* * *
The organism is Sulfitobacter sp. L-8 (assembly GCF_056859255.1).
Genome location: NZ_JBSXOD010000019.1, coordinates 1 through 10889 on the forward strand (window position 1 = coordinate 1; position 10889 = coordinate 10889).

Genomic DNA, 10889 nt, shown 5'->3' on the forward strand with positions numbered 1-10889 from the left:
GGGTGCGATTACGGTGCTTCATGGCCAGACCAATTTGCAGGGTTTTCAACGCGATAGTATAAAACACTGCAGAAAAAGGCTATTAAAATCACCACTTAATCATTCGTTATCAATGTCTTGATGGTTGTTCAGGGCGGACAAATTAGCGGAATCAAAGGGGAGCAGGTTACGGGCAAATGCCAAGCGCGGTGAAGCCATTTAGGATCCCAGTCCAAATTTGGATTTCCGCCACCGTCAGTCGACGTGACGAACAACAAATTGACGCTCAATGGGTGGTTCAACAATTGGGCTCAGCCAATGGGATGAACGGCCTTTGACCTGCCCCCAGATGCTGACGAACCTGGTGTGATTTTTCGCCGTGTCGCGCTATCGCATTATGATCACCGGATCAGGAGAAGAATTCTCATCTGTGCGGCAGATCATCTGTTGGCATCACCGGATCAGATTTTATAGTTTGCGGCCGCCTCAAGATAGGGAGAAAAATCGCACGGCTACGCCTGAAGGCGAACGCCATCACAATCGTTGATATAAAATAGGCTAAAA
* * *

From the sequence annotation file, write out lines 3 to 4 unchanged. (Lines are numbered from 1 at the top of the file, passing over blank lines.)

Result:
Genomic DNA, 10889 nt, shown 5'->3' on the forward strand with positions numbered 1-10889 from the left:
GGGTGCGATTACGGTGCTTCATGGCCAGACCAATTTGCAGGGTTTTCAACGCGATAGTATAAAACACTGCAGAAAAAGGCTATTAAAATCACCACTTAATCATTCGTTATCAATGTCTTGATGGTTGTTCAGGGCGGACAAATTAGCGGAATCAAAGGGGAGCAGGTTACGGGCAAATGCCAAGCGCGGTGAAGCCATTTAGGATCCCAGTCCAAATTTGGATTTCCGCCACCGTCAGTCGACGTGACGAACAACAAATTGACGCTCAATGGGTGGTTCAACAATTGGGCTCAGCCAATGGGATGAACGGCCTTTGACCTGCCCCCAGATGCTGACGAACCTGGTGTGATTTTTCGCCGTGTCGCGCTATCGCATTATGATCACCGGATCAGGAGAAGAATTCTCATCTGTGCGGCAGATCATCTGTTGGCATCACCGGATCAGATTTTATAGTTTGCGGCCGCCTCAAGATAGGGAGAAAAATCGCACGGCTACGCCTGAAGGCGAACGCCATCACAATCGTTGATATAAAATAGGCTAAAA